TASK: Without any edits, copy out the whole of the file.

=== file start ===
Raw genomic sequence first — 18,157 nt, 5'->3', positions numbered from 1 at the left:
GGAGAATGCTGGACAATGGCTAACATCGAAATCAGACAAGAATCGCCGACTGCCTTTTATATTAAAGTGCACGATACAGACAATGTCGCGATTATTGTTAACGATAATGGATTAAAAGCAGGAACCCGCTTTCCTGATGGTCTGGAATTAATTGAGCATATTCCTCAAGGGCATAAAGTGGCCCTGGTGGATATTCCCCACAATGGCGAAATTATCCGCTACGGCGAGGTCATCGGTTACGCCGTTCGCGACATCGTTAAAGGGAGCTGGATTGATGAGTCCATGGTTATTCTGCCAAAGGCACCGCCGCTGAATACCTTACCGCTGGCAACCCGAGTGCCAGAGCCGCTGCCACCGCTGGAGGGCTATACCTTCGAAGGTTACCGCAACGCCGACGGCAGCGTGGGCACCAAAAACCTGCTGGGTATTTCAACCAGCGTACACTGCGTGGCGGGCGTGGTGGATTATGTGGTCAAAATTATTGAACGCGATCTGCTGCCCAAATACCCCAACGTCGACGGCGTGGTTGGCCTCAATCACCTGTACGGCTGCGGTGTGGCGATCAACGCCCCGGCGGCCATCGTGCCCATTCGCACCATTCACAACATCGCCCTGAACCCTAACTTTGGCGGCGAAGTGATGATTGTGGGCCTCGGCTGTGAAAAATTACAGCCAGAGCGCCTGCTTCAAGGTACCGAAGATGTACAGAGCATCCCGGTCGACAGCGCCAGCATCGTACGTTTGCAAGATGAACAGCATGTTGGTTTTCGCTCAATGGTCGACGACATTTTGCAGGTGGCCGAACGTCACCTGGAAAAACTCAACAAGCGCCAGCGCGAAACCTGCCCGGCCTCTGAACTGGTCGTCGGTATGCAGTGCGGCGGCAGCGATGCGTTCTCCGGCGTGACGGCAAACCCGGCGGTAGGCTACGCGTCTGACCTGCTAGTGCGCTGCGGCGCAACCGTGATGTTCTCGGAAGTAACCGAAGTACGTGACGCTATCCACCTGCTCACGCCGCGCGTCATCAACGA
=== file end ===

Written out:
Raw genomic sequence first — 18,157 nt, 5'->3', positions numbered from 1 at the left:
GGAGAATGCTGGACAATGGCTAACATCGAAATCAGACAAGAATCGCCGACTGCCTTTTATATTAAAGTGCACGATACAGACAATGTCGCGATTATTGTTAACGATAATGGATTAAAAGCAGGAACCCGCTTTCCTGATGGTCTGGAATTAATTGAGCATATTCCTCAAGGGCATAAAGTGGCCCTGGTGGATATTCCCCACAATGGCGAAATTATCCGCTACGGCGAGGTCATCGGTTACGCCGTTCGCGACATCGTTAAAGGGAGCTGGATTGATGAGTCCATGGTTATTCTGCCAAAGGCACCGCCGCTGAATACCTTACCGCTGGCAACCCGAGTGCCAGAGCCGCTGCCACCGCTGGAGGGCTATACCTTCGAAGGTTACCGCAACGCCGACGGCAGCGTGGGCACCAAAAACCTGCTGGGTATTTCAACCAGCGTACACTGCGTGGCGGGCGTGGTGGATTATGTGGTCAAAATTATTGAACGCGATCTGCTGCCCAAATACCCCAACGTCGACGGCGTGGTTGGCCTCAATCACCTGTACGGCTGCGGTGTGGCGATCAACGCCCCGGCGGCCATCGTGCCCATTCGCACCATTCACAACATCGCCCTGAACCCTAACTTTGGCGGCGAAGTGATGATTGTGGGCCTCGGCTGTGAAAAATTACAGCCAGAGCGCCTGCTTCAAGGTACCGAAGATGTACAGAGCATCCCGGTCGACAGCGCCAGCATCGTACGTTTGCAAGATGAACAGCATGTTGGTTTTCGCTCAATGGTCGACGACATTTTGCAGGTGGCCGAACGTCACCTGGAAAAACTCAACAAGCGCCAGCGCGAAACCTGCCCGGCCTCTGAACTGGTCGTCGGTATGCAGTGCGGCGGCAGCGATGCGTTCTCCGGCGTGACGGCAAACCCGGCGGTAGGCTACGCGTCTGACCTGCTAGTGCGCTGCGGCGCAACCGTGATGTTCTCGGAAGTAACCGAAGTACGTGACGCTATCCACCTGCTCACGCCGCGCGTCATCAACGA